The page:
A comparison of the effects of oral conjugated equine estrogen and transdermal estradiol-17 beta combined with an oral progestin on quality of life in postmenopausal women

J R Hilditch, J Lewis, A H Ross, A Peter, B van Maris, E Franssen, J Charles, P Norton, E V Dunn
Maturitas 1996, 24 (3): 177-84

OBJECTIVE: To compare the effect of transdermal estradiol-17 beta and oral conjugated equine estrogen when combined with an oral progestin on quality of life in post-menopausal women.

DESIGN: Randomized controlled double-blind trial. A randomization error lead to the exclusion of six subjects but the soundness of the remaining randomization was confirmed.

SETTING: Large urban community.

PATIENTS: Women 2-7 years after menopause with a uterus and ovaries, and not currently using hormone replacement therapy. Seventy-four women completed the trial.

INTERVENTIONS: After baseline measures of quality of life, subjects were randomly assigned to either continuous oral conjugated equine estrogen 0.625 mg daily or continuous transdermal estradiol-17 beta 50 mcg twice weekly, for four 4-week cycles. Medroxyprogesterone acetate 10 mg oral tablets was administered to both groups for the last 12 days of each cycle.

OUTCOMES MEASURED: Quality of life was determined using the Menopause-Specific Quality of Life Questionnaire. Tolerability was determined by a specifically designed list of adverse effects. Both measures were recorded at base-line and in mid-cycle during the second, third and fourth cycles of treatment.

RESULTS: There were no statistically significant differences in any of the domains at baseline between the oral and transdermal treatment groups. In the vasomotor domain-scores for the oral and transdermal groups improved from baseline levels of 3.14 and 3.09, respectively, to 1.32 and 1.23; physical domain scores improved from 2.45 and 2.73 to 2.04 and 1.78; psychosocial domain scores improved from 2.72 and 3.04 to 2.21 and 1.94; sexual domain scores improved from 2.32 and 2.16 to 1.64 and 1.30. There were no statistically significant group differences or time/group interactions. Both forms of therapy were equally well tolerated.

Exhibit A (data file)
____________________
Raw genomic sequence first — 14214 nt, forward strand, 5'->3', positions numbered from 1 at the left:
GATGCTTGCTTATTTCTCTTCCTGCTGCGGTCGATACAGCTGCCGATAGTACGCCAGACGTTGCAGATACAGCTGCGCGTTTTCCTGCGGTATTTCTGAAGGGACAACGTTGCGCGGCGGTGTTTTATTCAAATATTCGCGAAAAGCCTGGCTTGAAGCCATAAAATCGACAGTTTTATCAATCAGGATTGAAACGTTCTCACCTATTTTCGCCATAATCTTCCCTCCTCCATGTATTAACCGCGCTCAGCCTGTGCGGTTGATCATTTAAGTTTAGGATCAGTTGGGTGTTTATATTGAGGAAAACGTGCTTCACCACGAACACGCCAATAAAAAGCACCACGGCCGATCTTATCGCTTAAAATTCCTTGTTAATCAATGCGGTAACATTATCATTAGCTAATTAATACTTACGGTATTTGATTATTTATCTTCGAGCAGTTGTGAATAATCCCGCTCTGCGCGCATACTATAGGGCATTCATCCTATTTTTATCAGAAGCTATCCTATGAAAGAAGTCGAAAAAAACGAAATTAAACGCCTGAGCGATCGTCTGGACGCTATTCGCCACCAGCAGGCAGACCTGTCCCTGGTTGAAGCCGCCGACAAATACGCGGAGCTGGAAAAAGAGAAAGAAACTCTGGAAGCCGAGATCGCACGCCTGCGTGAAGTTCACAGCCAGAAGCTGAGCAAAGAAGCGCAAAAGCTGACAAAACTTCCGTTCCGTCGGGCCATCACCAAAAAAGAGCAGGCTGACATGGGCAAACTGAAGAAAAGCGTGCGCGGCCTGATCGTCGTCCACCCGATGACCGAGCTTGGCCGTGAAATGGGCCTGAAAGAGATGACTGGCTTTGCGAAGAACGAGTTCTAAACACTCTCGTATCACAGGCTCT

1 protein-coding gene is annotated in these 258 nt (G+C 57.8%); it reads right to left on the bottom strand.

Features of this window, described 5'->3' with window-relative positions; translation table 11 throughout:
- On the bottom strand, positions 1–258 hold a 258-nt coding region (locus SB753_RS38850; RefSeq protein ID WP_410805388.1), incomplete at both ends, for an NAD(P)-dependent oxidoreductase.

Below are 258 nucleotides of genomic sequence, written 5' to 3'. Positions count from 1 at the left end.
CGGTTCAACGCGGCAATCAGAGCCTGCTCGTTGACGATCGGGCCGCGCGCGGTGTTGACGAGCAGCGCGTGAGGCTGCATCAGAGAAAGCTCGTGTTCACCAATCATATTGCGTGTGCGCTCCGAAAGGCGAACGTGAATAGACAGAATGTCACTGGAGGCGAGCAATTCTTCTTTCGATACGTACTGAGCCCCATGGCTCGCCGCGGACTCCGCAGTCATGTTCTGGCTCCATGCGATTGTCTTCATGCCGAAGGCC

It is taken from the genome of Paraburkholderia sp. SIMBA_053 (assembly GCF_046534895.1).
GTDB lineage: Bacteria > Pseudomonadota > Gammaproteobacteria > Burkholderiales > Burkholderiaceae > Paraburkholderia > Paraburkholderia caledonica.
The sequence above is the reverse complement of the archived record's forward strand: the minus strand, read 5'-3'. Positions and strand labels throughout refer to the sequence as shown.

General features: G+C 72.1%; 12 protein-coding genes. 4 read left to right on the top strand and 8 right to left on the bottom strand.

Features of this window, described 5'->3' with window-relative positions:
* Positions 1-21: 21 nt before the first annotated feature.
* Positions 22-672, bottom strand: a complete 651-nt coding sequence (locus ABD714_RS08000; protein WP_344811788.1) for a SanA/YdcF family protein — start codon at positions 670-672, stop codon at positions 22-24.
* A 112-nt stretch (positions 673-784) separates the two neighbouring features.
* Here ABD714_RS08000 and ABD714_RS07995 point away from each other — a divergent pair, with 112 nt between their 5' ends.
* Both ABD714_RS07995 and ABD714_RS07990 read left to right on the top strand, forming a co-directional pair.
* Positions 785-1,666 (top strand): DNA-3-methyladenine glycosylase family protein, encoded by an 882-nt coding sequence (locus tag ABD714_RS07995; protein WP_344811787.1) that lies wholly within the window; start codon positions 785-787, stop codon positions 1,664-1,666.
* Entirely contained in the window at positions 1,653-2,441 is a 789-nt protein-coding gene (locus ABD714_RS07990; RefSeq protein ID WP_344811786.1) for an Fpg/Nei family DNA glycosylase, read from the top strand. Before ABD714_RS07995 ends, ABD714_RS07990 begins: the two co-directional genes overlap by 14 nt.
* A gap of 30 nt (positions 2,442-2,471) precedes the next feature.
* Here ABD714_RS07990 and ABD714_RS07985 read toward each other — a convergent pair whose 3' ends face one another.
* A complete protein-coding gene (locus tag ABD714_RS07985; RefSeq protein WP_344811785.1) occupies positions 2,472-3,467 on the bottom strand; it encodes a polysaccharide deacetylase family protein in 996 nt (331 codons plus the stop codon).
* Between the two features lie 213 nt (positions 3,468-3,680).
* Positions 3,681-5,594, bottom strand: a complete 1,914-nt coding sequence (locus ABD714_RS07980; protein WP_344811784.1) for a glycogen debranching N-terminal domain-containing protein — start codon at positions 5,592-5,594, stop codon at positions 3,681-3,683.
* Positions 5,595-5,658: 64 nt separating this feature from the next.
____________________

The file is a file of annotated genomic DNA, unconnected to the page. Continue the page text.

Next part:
CONCLUSIONS: Improvement in all domains, measured by the Menopause-Specific Quality of Life Questionnaire, was observed in both the oral and transdermal groups. In the absence of a placebo control group, the improvements observed cannot be attributed solely to the therapy. Neither form of therapy offered an advantage over the other in respect to improvement in quality of life.

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